TV vanaand: Richard Bacon leads an examination into cancel culture

Richard Bacon – he of a memorable “cocaine scandal” – leads this examination of the rise in cancel culture. At a time when lives and reputations can be ruined in the blink of an eye, all at the whim of a keyboard warrior, Bacon asks: is free speech under threat? He speaks with so-called “cancelled” people, including Jimmy Carr, to find out. Hollie Richardson

The British are a nation known for being way too uncomfortable to ever complain about anything. But there’s an art to complaining, and reporter Adam Shaw is about to deliver a lesson in how to air your grievances to get your money back. Helpful television. HR

To Carmarthen Bay, where Mary and her daughter Annabel meet forager Craig Evans, a man with an encyclopedic knowledge of edible plants. Then it’s off to the Cumbrian hills, where a local fellwalker (nicknamed the “Fell Foodie”) rustles up roast seabass on a tiny camping stove, followed by lemon and blueberry cake. Ali Catterall

Following retail shortages and 2020’s festive lockdown, it’s hard to know exactly what Christmas will look like this year. Over two episodes, Sabrina Grant and Sophie Morgan hope to find out how the season can at least be luxurious – from budget-friendly perfumes to sourcing smoked salmon. A useful guide or wake-up call, depending on your Christmas prep so far. Henry Wong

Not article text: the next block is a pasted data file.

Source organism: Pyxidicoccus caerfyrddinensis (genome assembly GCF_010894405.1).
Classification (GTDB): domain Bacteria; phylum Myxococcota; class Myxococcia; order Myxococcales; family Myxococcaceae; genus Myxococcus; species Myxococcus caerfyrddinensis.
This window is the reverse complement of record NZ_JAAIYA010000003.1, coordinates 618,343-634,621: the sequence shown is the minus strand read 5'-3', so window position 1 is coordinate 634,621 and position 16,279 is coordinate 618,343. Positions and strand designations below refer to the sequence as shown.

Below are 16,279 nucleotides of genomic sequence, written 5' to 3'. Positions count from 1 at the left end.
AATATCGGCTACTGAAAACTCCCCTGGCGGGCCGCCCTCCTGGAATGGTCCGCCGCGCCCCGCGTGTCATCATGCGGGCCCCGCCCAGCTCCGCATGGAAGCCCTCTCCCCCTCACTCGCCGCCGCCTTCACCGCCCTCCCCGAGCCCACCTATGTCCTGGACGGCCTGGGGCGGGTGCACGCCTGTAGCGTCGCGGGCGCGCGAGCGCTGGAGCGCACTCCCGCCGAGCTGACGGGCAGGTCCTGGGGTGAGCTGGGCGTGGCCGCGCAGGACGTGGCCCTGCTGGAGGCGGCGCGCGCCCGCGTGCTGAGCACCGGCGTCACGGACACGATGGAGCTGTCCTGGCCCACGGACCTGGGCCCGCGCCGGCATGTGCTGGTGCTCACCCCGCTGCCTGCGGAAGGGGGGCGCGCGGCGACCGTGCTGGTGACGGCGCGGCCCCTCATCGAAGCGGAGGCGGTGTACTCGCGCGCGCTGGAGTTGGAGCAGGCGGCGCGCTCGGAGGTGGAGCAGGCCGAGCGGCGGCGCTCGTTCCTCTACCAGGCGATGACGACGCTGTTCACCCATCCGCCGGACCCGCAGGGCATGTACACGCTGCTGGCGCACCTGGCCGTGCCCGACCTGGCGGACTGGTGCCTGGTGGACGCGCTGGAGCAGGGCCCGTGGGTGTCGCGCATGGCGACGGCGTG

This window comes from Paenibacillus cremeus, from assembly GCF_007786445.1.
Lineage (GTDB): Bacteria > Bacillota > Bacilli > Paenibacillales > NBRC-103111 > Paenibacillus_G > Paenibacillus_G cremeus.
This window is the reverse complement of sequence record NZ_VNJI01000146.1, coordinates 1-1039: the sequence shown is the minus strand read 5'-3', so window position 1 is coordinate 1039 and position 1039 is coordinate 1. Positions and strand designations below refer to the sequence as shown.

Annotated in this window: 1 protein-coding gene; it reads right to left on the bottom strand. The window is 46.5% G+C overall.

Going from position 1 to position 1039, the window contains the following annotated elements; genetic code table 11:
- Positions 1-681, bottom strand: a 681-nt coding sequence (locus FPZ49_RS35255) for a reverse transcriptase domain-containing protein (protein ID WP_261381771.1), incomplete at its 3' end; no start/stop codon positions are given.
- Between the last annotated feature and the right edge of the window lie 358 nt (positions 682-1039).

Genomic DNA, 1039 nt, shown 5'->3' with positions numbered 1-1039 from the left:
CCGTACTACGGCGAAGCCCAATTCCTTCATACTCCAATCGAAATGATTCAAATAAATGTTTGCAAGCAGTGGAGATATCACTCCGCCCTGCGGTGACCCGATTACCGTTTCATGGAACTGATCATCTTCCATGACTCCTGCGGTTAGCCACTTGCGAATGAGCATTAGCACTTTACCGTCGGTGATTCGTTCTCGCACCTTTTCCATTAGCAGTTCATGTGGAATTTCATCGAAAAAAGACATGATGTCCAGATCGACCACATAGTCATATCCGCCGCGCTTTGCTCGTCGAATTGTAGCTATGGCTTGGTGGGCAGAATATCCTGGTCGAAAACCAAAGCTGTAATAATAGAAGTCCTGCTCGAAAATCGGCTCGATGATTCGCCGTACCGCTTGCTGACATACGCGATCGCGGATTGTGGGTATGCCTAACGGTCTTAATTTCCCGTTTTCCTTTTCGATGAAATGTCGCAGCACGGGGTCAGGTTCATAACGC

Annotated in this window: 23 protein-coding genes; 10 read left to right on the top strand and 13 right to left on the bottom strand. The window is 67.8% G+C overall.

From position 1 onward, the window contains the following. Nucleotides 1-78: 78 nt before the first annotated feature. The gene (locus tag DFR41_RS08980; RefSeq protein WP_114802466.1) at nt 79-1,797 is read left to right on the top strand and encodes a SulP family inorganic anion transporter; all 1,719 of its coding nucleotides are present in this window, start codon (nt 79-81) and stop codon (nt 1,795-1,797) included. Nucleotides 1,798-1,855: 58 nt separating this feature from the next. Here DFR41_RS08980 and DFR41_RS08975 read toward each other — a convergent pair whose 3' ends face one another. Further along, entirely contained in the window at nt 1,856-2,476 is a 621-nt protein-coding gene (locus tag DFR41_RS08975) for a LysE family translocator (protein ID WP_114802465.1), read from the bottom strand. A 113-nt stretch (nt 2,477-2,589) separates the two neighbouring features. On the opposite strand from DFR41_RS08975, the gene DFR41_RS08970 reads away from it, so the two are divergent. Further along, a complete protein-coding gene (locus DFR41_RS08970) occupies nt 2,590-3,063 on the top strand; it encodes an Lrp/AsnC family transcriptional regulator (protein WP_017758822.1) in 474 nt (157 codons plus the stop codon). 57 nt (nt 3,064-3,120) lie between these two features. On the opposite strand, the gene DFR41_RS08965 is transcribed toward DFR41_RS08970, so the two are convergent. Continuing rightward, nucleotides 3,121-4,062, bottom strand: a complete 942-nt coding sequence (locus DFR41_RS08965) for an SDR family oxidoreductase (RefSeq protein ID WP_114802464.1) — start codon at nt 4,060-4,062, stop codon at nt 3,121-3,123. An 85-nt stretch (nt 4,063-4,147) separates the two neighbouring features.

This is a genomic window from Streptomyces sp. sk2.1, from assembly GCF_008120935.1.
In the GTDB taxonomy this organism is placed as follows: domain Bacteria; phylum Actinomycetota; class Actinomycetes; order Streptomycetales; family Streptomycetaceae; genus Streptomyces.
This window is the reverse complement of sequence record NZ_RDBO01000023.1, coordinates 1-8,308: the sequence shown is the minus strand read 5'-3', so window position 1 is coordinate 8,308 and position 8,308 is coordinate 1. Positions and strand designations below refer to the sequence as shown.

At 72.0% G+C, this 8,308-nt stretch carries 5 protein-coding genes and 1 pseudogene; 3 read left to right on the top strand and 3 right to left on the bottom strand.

This week is all about feeling good with fresh and healthy recipes. Take notes on how to make: warming squash and saffron soup; a cake full of “appley goodness”; a Thai salad inspired by Nadiya’s travels; and a salmon alternative to the traditional Sunday roast. HR

The brilliant hospital obs-doc, where what happened to the patients before they got sick or hurt is as important as their treatment, returns its cameras to St George’s in south-west London. A broken leg, an infected scalp and a smashed toe are just the gateways to touching stories about bigger obstacles and surprises already overcome. Jack Seale

The Power of the Dog (Jane Campion, 2021), Netflix
Writer-director Jane Campion’s first feature-length film since 2009 is a sensuous, psychosexual western, adapted from Thomas Savage’s novel, about the unspoken, sometimes unacknowledged emotions that can sway people’s actions. Benedict Cumberbatch and Jesse Plemons play ranching brothers in 1920s Montana – charismatic alpha male Phil and taciturn, decent George. After George brings home new bride Rose (Kirsten Dunst) and her teenage son Peter (Kodi Smit-McPhee), Phil’s initial jealousy ebbs as he mentors the boy in the ways of the cowboy. An undercurrent of homoerotic tension – underused in the genre – persists in a deep, dark tale. Simon Wardell

Premier League Football: Tottenham Hotspur v Brentford 7.30pm, Amazon Prime Video. Coverage of Arsenal v Man United is also available at 8.15pm.

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